Friday, January 01, 2016

Year-End Book Wrapup '15

This year I read 39 books (and lots of fanfiction, oops). 19 were by women and 17 were by men, and 3 co-authored by both.  I read 8 of the books on my wishlist for last year, and didn't get to 12 of them.  I can't believe I didn't even hit 50 books. In fact, that's my main reading resolution for next year: read 50 books. Lots more after the lists.

Top five books of the year:

1. Americanah by Chimamanda Ngozi Adichie
This book is just terrific, in a different way than I was anticipating. Do yourself a favor and read it if you haven't yet. It's not a broccoli book at all; it's a fun but expansive read.

2. All the Light We Cannot See by Anthony Doerr
There was some backlash against this book during the Tournament of Books, and it's not undeserved; I agree with some of the criticisms that it was a bit sentimental. But I loved it all the same and was profoundly moved by it; a very close second for my favorite read of the year.

3. The Martian by Andy Wier
I read this book twice this year and saw the movie. If I wanted to impress you all with my erudition I would put Don Quijote on here instead and pretend I enjoyed one of the great masterpieces of literature more than The Martian, but that would be a lie.  I don't pretend that it even comes close in terms of literary merit, but based on pure entertainment, The Martian wins.

4. Blackout: Remembering the Things We Drank to Forget by Sarah Hepola
A wonderfully written memoir, up there with Liars Club. Super good.

5. The Southern Reach trilogy by Jeff VanderMeer
Gets this year's Station Eleven Award for books that lingered with me long after I finished them. This was particularly true about the first book in the series, Annihilation. Awesome trilogy.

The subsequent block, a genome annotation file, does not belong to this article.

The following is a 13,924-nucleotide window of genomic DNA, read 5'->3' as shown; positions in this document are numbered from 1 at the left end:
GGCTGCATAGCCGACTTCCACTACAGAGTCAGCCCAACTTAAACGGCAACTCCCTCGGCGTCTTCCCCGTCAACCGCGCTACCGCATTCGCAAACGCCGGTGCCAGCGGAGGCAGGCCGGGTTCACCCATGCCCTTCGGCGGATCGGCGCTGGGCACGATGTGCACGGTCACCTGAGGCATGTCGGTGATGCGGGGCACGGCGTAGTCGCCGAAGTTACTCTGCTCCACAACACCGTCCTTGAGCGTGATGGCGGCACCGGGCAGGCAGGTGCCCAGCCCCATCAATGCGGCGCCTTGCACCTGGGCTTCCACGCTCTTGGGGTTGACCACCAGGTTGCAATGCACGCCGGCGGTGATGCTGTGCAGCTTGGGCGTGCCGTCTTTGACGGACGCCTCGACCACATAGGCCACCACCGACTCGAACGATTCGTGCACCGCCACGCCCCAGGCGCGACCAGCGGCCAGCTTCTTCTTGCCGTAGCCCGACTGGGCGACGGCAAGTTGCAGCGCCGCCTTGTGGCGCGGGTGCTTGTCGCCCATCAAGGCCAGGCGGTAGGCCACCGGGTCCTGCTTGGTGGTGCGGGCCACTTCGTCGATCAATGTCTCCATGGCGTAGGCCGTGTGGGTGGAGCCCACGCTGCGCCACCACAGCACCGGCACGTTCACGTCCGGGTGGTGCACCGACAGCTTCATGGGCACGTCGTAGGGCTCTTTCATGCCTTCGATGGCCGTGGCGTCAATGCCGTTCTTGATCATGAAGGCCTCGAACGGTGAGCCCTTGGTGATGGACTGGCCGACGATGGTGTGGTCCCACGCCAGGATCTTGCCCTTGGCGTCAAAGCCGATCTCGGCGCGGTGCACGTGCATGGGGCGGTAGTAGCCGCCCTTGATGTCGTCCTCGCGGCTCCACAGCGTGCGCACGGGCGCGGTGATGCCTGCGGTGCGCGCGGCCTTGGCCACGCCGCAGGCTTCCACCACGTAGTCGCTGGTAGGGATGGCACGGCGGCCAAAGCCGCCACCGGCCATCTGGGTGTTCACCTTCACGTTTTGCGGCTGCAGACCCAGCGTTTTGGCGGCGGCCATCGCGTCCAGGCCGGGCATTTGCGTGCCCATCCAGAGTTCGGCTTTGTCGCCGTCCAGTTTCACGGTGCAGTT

Runners up: Don Quijote, The Bone Clocks, Dead Wake, Seveneves, A Constant Love, Fates and Furies, A Confederacy of Dunces, Brown Girl Dreaming, Dept. of Speculation. And obviously Macbeth is one of the best things I read this year, but not a novel so it gets its own special side award.

Once again, the Tournament of Books has a way of picking winners -- I wouldn't have read Southern Reach or Dept. of Speculation otherwise, and All the Light was a finalist. Already salivating over the 2016 longlist...

Bottom three books:

1. 50 Shades of Gray by E.L. James
This is a gimme. I knew it would be terribly written, but thought it would at least be full of kinky sex, but it was not. As far as erotica goes, she is no Chuck Tingle. And again, as previously admitted, I do read fanfiction.

2. Two Boys Kissing by David Levithan
Fell flat, and the narrator being men who have died from AIDS came across as patronizing. I was not the audience for this one.

3. Live from New York by James Miller and Tom Shales
This is actually mostly great, but the "updated" version was my biggest disappointment of the year. New interviews were tacked on and lacked depth, the the introductory material was notably worse. Could have been so much better.

I've started giving up on books that I don't like, which means that I rarely get to the end of a bad book anymore. No honorable mentions here, really.